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Op-Ed

Ralph Benko: President Trump, Do Justice for the Imprisoned Steve Stockman

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Mr. President? A potentially fatal miscarriage of justice for former Texas Rep. Steve Stockman, among others, is occurring. You, sir, uniquely are in a position to see that justice is done. Exercise the powers of your office.

I just signed a letter for conservative leaders calling for clemency for at-risk nonviolent offenders including Stockman. Stockman, who I knew slightly and liked greatly before he left office, is a conservative firebrand. He is a flamboyant, sometimes over-the-top, dude.

He is far to even my right. That isn’t easy. I’ve been told that I’m to the right of Genghis Khan.

Stockman is now serving a 10-year sentence for misusing some charitable contributions for personal and political purposes. I am not here to relitigate his guilt or innocence after what The Texas Tribune called “a bizarre, weeks-long criminal trial” that “included hot air balloon rides, kennel bills and several purchases from one of those once-ubiquitous SkyMall catalogues — not to mention a new dishwasher, a pricey New Orleans hotel, flights to Africa, rehabilitation for alcoholism, an undercover intern and a trip to Disneyland.”

I am here to state that Steve Stockman’s 10-year sentence is painfully excessive and unjust. Some insist that the prosecution of Stockman was politically motivated. Not me. OK, Stockman was a political maverick who nettled the establishment. Among other mercurial acts he gave up a safe congressional seat to primary the politically invincible (and, in my view, admirable) Sen. John Cornyn.

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Stockman was buried by more of an avalanche than a landslide. That loss at the ballot box is a punishment befitting his eccentricity. A decade behind bars does not do him, or America, justice. No Bernie Madoff, he.

I do not cast aspersions on the motives of Stockman’s prosecutors. My concern? Per Statista, Stockman’s sentence is longer than the average time served for violent felonies. That’s an injustice. And now the pandemic is putting prisoners with comorbidities, like Stockman, at risk of death.

Death by pandemic does not serve justice. Justice is best served tempered with a dash of mercy. The Texas Tribune reported that “Ryan Patrick, the new U.S. attorney for the Southern District of Texas and the son of Lt. Gov Dan Patrick, was in the courtroom for the verdict.”

“‘When public officials use their office to defraud donors and violate federal law, we will hold them accountable,’ Patrick said in a statement Thursday afternoon. ‘Corrupt officials like former congressman Stockman make it harder for the honest ones to do their jobs.’”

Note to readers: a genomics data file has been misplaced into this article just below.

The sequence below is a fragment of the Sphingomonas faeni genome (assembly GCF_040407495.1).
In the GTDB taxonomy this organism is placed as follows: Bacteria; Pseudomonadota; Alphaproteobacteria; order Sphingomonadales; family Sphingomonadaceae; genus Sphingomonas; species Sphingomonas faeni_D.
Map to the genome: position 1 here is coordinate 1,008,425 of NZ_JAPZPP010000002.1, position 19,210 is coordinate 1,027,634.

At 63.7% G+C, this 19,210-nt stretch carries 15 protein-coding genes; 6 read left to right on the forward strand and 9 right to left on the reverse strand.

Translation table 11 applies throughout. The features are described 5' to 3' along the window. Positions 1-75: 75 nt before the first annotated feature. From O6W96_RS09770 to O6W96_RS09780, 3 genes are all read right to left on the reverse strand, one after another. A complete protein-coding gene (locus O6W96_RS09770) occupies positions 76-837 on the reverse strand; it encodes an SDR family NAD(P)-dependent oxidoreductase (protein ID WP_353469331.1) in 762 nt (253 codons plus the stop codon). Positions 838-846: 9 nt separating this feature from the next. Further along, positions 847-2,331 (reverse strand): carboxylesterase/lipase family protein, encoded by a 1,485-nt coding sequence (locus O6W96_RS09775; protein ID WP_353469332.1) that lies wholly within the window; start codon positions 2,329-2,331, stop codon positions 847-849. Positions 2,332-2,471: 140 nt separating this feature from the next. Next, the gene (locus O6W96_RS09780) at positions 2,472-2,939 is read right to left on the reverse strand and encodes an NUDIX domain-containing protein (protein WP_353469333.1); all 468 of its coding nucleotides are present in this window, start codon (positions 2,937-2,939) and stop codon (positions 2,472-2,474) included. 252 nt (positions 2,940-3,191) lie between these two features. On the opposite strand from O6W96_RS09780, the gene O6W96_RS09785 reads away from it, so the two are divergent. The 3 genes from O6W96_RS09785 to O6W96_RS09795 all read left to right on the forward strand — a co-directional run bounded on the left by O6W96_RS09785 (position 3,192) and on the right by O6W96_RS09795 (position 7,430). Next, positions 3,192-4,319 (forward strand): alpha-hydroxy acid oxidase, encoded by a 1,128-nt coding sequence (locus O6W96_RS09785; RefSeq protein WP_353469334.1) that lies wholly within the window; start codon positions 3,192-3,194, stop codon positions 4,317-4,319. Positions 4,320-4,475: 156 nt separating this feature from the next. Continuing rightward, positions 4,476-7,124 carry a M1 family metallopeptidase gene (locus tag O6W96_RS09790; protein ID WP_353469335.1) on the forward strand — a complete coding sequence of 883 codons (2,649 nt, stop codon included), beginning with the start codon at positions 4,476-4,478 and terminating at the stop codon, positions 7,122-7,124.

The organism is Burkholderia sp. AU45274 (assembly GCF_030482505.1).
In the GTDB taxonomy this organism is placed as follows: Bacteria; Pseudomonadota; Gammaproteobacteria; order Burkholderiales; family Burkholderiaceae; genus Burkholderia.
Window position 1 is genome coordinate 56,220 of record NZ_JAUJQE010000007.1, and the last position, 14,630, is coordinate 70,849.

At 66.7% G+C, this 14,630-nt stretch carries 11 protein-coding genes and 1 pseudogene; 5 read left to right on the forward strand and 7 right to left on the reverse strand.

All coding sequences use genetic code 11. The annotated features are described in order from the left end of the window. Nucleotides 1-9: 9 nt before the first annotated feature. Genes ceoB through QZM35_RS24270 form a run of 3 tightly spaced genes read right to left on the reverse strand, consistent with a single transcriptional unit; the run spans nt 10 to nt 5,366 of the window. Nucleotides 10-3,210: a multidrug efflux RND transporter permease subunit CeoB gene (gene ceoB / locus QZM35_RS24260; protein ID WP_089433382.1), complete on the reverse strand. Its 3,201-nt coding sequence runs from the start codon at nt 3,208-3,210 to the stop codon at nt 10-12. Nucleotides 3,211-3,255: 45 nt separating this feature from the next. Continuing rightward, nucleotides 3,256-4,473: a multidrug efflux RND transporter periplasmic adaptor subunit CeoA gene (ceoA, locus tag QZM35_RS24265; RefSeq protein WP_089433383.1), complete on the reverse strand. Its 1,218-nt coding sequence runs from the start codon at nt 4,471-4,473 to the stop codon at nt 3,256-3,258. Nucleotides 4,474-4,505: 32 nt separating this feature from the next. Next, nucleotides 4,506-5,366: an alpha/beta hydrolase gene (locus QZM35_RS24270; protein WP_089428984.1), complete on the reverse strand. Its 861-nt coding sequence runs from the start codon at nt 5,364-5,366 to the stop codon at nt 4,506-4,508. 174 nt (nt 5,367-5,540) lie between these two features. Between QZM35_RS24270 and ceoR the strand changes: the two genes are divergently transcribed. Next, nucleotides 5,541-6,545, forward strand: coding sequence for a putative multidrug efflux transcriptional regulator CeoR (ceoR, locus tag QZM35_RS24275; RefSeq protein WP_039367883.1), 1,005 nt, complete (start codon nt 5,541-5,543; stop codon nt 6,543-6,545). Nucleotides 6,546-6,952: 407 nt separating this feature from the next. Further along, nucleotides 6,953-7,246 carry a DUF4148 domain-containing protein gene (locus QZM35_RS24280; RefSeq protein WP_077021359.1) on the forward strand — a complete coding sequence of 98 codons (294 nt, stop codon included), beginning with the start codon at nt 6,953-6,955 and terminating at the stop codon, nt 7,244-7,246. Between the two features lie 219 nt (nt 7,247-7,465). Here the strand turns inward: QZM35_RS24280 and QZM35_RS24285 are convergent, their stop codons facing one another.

Yes. Let justice be done. That said, a 10-year sentence is wildly excessive. It does not serve justice.

H.L. Mencken writes in “Notes on Democracy”:

“I enjoy democracy immensely. It is incomparably idiotic, and hence incomparably amusing. Does it exalt dunderheads, cowards, trimmers, frauds, cads? Then the pain of seeing them go up is balanced and obliterated by the joy of seeing them come down. Is it inordinately wasteful, extravagant, dishonest? Then so is every other form of government: all alike are enemies to laborious and virtuous men. Is rascality at the very heart of it? Well, we have borne that rascality since 1776, and continue to survive. In the long run, it may turn out that rascality is necessary to human government, and even to civilization itself.”

Even if Steve Stockman were guilty of aggravated rascality – for which he was not convicted – a 10-year sentence is wildly excessive. Putting Stockman, and other nonviolent offenders, at risk of death by pandemic is horrific. It does not service justice.

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Anatole France once ironically observed, “The law, in its majestic equality, forbids the rich as well as the poor to sleep under bridges, to beg in the streets, and to steal bread.”

To be worthy of the name law, law must always be conjoined with justice. Ten years — and, now, the real threat of death by pandemic — does not serve justice.

Do you think President Trump should commute Stockman's sentence?

Mr. President? You recently said on declaring an end to social distancing: “Couldn’t it lead to death? Staying at home leads to death also, and it’s very traumatic for this country. Staying at home, if you look at numbers, that leads to a different kind of death, perhaps, but it leads to death also.”

“I’m going to have to make a decision, and I only hope to God it’s the right decision. But I would say, without question, it’s the biggest decision that I’ve ever had to make.”

Releasing Steve Stockman, if only to house arrest (although preferably by commuting his sentence along with those of other vulnerable nonviolent prisoners) is the right thing to do. It would temper justice with mercy.

Seek the advice of your counselor Ivanka Trump on the biggest decision of your life. Surely she will counsel mercy. Then send that lovable rascal Steve Stockman, together with other nonviolent offenders, home and out of harm’s way.

That is how to serve justice.

The views expressed in this opinion article are those of their author and are not necessarily either shared or endorsed by the owners of this website. If you are interested in contributing an Op-Ed to The Western Journal, you can learn about our submission guidelines and process here.

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